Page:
RCL Year A Proper 18 Alternate Readings
Ezekiel 33:7-11, Psalm 119:33-40, Romans 13:8-14, Saint Matthew 18:15-20

“The Ecclesiastical Gospel” often is a name applied to Saint Matthew for two reasons. In the “old” days, when the Church Year had but one list of Gospels for Sundays, Matthew was by far the predominant Gospel to appear in that Lectionary.

Secondly, “The Ecclesiastical Gospel” applies to Saint Matthew because of its passages having to do with church discipline. And one of those passages is the Gospel appointed for today.

“If another member of the church sins against you…” the Gospel begins. The discipline involved is the discipline of bringing to the offender confirmation of the sin. With three widening circles of church members the offender has the opportunity to listen to the offense. But, if the offender refuses to listen even to the church, “let such a one be to you as a Gentile or a tax collector,”[1] an outcast, in other words.

But the whole process, we know, corresponds to one in the Qumran community found in the Dead Sea Scrolls. But the key to it, and the key for us, is the presence of Christ in the process, and any other process, the church joins. “For where two or three are gathered in my name, I am there among them,”[2] Jesus declares.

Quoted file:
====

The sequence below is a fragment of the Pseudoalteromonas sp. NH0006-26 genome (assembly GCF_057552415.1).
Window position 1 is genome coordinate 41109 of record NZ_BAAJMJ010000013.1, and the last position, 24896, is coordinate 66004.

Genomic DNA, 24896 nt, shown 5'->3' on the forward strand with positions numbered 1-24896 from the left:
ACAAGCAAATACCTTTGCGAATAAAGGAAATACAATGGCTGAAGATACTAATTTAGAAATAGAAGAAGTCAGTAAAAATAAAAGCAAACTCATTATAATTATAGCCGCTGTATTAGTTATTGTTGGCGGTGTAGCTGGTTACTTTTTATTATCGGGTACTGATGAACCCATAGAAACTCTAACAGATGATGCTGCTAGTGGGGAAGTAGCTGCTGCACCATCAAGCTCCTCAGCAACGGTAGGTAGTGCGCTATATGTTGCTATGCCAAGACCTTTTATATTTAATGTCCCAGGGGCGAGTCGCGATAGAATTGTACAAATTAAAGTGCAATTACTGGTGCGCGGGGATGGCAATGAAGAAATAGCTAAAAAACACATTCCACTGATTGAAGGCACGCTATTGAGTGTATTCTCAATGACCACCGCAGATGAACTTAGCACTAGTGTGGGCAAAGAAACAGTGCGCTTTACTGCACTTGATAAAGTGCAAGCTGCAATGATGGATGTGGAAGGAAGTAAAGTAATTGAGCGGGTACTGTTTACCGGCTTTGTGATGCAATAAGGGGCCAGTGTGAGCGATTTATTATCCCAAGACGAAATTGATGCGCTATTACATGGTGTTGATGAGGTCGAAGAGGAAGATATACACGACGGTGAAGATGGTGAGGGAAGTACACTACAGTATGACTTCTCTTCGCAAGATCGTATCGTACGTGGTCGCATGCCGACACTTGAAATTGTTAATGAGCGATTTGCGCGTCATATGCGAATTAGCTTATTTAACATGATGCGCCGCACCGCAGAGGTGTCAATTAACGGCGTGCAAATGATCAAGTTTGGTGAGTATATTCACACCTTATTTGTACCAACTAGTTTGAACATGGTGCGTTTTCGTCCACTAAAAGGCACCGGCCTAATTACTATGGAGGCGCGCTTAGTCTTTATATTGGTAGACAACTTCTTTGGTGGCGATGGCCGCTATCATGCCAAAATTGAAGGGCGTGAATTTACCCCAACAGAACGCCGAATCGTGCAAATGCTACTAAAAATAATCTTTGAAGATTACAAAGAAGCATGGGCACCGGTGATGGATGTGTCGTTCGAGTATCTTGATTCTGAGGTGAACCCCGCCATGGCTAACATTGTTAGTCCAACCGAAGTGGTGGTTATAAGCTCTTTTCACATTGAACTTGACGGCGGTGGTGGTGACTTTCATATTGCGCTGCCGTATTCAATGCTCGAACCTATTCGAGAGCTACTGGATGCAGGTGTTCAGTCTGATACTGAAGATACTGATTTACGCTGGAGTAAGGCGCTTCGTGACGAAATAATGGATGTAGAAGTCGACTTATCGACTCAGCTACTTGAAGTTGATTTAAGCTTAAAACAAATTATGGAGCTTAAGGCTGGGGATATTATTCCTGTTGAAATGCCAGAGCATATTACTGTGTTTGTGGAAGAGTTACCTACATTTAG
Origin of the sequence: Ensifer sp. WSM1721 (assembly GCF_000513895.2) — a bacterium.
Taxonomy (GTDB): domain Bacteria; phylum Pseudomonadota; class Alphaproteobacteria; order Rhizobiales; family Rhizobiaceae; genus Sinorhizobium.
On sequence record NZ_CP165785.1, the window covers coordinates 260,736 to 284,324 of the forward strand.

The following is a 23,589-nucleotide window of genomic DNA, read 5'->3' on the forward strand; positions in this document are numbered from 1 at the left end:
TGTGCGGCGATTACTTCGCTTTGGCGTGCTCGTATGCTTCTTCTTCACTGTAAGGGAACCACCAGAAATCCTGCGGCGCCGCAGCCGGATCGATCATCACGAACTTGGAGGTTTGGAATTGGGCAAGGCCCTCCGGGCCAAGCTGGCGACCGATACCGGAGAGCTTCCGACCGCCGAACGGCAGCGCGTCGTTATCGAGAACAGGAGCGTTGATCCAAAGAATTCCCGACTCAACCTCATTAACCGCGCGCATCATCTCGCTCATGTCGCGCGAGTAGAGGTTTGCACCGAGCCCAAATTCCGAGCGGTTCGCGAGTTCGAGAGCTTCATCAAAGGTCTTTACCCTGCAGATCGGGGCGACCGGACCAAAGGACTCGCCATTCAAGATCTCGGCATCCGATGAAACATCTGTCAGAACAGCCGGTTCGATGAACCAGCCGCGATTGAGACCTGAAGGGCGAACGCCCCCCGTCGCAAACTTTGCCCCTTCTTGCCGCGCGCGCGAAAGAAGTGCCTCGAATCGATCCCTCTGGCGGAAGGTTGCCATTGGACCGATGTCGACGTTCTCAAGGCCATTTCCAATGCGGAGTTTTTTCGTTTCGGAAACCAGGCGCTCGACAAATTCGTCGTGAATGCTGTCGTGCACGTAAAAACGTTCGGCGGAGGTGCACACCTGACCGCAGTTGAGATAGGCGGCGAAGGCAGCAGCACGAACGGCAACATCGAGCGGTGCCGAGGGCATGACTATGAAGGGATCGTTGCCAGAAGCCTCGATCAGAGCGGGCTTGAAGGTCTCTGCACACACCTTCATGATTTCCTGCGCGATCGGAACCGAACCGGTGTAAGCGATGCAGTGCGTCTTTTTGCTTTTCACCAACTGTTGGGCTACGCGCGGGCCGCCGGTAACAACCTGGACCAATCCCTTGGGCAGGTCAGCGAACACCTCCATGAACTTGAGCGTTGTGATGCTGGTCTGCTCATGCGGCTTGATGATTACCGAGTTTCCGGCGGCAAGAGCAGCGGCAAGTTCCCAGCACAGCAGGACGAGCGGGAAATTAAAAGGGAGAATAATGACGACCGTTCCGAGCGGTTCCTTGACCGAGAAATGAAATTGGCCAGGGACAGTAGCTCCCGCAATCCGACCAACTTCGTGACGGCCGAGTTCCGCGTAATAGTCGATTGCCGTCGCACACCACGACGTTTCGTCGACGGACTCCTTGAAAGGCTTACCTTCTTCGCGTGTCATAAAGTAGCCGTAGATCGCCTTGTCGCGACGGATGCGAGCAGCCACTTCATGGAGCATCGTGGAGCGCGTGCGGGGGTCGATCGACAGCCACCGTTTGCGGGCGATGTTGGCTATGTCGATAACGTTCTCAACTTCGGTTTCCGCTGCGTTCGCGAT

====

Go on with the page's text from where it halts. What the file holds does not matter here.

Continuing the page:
And so, we believe that, when we gather to pray, as we do at each Eucharist, Christ is here among us. I have based my life on this belief, and I am content to share that with you directly and as clearly as my ability permits. To gather together and to pray in Christ’s presence raises human ability, human agency, to its height. In other words, we are most human, we achieve our highest potential, when we join together in prayer. I wish to do it as often as is practical, for it is good to spend time with God. It is good for each of us to be present and to learn from God. I dare to say that nothing is finer. It is this belief that gave rise so long ago to the Psalmist who wrote: “For one day in your courts is better than a thousand in my own room, * and to stand at the threshold of the house of my God than to dwell in the tents of the wicked.”[3]

For, if in a flood we would take hold of anything that would keep us above the swell, how much more in a desperate, divided, and regressing world, would we cling to any means to abide with God?


[1] Saint Matthew 18:17.

[2] Saint Matthew 18:20.

[3] Psalm 84:9.